Pope elevates Latin Mass, leaving some polarized

Times Staff Writers

Pope Benedict XVI on Saturday authorized wider use of the long-marginalized Latin Mass, a move that delighted Roman Catholic traditionalists but worried others who fear the erosion of important church reforms.

Revival of the old service, which had been largely supplanted by the modernizing spirit of the Second Vatican Council, also angered Jewish groups because it contains a passage calling for the conversion of Jews.

In a decree known as a motu propio, essentially a personal decision, the pope urged priests to celebrate a 1962 version of the 16th century Tridentine Mass when their congregations request it.

Until now, priests could use the Latin Mass only with permission from their bishops, which was not always forthcoming.

The much-anticipated decision, nearly two years in the making, is an attempt to win back disaffected conservatives and to unite the church, Vatican officials said. It is also a reflection of Benedict’s personal preference for traditional liturgy and incantations in Latin, a language he extols as beautiful and holy.


“What earlier generations held as sacred remains sacred and great for us too, and it cannot be all of a sudden entirely forbidden or even considered harmful,” the pope wrote in the decree.

But his announcement risks alienating some faithful. It could sow rather than mend divisions, undermine other reforms and harm interfaith relations, several church leaders and Catholic experts said.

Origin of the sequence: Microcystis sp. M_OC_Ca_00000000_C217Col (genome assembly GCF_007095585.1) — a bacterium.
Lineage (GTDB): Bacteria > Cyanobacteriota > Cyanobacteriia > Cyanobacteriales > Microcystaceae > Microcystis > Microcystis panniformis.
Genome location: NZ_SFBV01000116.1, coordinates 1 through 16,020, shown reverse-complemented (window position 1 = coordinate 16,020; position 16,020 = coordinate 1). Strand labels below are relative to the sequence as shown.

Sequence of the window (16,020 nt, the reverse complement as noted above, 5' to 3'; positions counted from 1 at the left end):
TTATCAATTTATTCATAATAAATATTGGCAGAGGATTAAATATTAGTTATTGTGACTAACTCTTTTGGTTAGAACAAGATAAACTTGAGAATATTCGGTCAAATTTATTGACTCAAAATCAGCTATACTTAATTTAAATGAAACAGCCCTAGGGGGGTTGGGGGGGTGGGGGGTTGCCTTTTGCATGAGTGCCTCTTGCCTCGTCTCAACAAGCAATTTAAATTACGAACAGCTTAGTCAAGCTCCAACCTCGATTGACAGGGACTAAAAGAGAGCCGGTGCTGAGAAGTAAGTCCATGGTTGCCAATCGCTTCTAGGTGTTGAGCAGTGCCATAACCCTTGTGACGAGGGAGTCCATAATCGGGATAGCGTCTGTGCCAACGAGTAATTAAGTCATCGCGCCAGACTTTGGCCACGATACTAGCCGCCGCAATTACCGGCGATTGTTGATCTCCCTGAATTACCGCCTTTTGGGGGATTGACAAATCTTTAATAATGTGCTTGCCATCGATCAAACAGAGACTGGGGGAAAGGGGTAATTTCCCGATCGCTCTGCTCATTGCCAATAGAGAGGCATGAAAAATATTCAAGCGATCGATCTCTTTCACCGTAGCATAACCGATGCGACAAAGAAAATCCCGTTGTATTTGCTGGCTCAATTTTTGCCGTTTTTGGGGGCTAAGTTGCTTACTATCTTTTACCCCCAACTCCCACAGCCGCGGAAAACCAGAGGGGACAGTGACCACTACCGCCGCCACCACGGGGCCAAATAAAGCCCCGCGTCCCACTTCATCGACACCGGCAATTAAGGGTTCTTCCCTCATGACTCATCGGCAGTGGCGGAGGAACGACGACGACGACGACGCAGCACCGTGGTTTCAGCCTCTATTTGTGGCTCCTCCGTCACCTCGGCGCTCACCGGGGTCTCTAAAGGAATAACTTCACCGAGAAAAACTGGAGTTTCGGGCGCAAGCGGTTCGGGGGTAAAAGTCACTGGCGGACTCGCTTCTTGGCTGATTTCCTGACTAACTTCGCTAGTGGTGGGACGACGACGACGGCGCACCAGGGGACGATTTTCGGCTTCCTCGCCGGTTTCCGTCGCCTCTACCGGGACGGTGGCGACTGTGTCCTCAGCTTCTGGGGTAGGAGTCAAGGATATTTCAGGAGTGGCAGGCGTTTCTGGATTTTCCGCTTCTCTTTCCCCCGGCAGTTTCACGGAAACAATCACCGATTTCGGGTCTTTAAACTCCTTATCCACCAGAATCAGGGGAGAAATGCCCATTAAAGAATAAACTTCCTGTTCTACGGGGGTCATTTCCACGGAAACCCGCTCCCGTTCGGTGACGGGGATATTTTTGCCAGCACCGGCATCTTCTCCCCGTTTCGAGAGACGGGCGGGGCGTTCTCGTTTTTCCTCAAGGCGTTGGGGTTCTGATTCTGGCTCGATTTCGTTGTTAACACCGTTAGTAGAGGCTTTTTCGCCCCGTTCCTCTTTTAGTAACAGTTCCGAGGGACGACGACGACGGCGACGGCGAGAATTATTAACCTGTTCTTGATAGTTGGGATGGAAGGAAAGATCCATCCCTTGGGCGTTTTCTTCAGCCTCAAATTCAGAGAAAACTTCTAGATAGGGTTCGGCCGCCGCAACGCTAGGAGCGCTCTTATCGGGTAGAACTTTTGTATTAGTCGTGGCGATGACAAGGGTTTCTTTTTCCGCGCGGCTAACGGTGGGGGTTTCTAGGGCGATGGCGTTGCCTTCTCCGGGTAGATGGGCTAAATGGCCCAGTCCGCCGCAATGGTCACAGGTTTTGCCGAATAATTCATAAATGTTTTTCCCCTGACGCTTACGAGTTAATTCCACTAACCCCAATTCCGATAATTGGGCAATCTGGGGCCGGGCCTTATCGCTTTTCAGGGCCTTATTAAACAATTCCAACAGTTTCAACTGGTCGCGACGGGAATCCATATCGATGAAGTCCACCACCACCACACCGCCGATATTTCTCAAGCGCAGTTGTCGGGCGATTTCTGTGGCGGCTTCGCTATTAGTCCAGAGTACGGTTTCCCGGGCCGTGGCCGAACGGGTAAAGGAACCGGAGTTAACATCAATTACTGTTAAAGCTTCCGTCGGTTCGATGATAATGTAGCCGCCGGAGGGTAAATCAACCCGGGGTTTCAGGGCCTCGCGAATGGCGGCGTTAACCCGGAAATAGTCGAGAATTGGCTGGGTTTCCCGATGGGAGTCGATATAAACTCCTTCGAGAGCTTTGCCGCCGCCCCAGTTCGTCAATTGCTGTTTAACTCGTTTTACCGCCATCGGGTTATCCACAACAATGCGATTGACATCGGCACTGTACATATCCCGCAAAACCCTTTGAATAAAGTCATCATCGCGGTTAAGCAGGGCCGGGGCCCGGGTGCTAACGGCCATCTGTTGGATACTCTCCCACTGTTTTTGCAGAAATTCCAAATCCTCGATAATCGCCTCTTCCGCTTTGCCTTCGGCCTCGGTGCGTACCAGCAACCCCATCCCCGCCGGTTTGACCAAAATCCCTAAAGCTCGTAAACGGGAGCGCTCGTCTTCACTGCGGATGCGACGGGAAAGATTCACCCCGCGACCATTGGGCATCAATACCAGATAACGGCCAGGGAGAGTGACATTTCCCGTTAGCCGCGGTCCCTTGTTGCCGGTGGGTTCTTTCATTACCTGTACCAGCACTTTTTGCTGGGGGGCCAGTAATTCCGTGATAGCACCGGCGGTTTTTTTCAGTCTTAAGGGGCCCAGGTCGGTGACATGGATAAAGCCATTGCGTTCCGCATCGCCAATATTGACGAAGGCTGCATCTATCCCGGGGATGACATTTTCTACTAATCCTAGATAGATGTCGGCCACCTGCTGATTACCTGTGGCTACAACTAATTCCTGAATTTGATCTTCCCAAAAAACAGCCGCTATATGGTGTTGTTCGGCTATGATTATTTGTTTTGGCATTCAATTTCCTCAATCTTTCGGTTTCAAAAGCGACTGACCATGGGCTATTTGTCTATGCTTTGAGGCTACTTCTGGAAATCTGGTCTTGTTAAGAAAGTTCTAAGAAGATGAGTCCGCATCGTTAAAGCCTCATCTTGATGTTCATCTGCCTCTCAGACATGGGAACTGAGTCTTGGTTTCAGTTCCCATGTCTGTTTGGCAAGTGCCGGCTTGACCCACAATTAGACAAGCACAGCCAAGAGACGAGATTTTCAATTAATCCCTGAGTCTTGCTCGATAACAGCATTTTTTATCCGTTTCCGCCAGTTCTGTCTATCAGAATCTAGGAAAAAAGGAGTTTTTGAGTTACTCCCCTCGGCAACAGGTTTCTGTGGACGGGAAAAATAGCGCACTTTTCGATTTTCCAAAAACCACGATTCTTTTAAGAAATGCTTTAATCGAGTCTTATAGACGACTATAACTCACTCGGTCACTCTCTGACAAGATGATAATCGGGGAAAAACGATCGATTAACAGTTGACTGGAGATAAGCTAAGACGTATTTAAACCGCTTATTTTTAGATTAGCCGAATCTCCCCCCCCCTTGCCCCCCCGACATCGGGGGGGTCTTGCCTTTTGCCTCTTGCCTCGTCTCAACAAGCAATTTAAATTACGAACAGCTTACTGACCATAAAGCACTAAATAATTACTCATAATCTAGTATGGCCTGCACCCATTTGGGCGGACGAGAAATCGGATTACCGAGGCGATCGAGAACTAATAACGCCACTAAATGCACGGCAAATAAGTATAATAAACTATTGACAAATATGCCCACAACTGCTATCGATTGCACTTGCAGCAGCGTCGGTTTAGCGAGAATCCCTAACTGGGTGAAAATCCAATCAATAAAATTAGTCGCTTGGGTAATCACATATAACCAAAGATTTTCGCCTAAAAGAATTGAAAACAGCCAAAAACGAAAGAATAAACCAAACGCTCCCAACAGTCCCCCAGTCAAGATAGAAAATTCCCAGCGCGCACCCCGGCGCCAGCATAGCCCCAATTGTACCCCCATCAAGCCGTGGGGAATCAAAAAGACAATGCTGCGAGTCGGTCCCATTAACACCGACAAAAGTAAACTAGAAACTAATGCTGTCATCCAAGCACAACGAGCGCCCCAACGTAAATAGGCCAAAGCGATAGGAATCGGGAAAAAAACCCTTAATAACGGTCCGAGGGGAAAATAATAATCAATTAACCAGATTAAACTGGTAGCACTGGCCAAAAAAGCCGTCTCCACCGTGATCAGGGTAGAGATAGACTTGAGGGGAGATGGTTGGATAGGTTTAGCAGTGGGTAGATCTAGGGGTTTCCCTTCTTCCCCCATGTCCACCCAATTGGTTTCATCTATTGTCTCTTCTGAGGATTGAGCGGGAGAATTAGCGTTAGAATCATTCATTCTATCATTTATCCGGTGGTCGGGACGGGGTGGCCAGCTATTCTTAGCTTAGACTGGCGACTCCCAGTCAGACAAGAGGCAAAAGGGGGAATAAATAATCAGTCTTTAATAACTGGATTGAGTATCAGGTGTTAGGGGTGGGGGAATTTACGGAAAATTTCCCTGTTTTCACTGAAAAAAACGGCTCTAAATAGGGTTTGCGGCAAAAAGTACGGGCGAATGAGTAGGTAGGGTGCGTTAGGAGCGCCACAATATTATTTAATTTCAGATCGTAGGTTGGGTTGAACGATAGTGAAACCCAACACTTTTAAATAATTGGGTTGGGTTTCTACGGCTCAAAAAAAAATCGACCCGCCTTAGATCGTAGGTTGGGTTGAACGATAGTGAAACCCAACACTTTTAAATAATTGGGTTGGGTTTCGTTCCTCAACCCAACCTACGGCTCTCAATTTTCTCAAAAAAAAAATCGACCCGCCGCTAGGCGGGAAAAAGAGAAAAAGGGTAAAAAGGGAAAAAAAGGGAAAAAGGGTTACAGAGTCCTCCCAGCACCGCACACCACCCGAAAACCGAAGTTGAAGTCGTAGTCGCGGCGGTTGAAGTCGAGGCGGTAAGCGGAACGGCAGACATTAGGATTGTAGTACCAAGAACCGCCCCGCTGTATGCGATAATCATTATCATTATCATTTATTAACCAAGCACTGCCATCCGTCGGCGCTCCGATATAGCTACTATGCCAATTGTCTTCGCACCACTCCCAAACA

The Tridentine Mass was largely replaced by newer liturgy approved during the Second Vatican Council, which took place from 1962 to 1965. In the newer rite, local languages replaced Latin, priests faced their congregations instead of turning their backs on them, and some wording deemed offensive to Jews was changed.

Attempting to reassure the doubters, Benedict said Saturday that since both the Tridentine Mass and the more modern liturgy would be available, there should be no concern that the church was turning back the clock.

“This fear is unfounded,” he said in a letter to the world’s bishops that accompanied his decree.

Benedict noted that the older liturgy was never outlawed; rather, he wrote, it fell out of favor in part because some bishops thought its use would challenge the broader Vatican II reforms.

But the reforms were sometimes misinterpreted as “authorizing or even requiring creativity,” he wrote, deforming the liturgy and driving people from the church.

“I am speaking from experience, since I too lived through that period with all its hopes and its confusion,” wrote the former Cardinal Joseph Ratzinger, longtime watchdog of church dogma. “And I have seen how arbitrary deformations of the liturgy caused deep pain to individuals totally rooted in the faith of the church.”

The Tridentine Mass, named for the 1545 Council of Trent, which spent two decades codifying the Latin rite from earlier liturgies, will not become common, the pope said, because so few people can speak or work in Latin. The Vatican II version remains the predominant form.

Benedict dismissed arguments that the existence of two versions might splinter the church.

“It is not appropriate to speak of these two versions of the Roman Missal as if they were ‘two rites.’ Rather, it is a matter of a twofold use of one and the same rite,” he wrote.

The pope has long held that suppressing the old liturgy essentially set one version against the other, said Father Thomas Rausch, a theologian at Loyola Marymount University who is writing a book about Benedict’s theological outlook.

“He sees that as a wound and he wants to heal it,” Rausch said.

Some of the strongest criticism Saturday came from proponents of interfaith dialogue and from Jewish organizations. Although references to “perfidious Jews” have been removed from the old liturgy, its Good Friday prayers contain a call for the conversion of the Jews and for God to lift the “veil from their hearts” so that they might know Jesus Christ.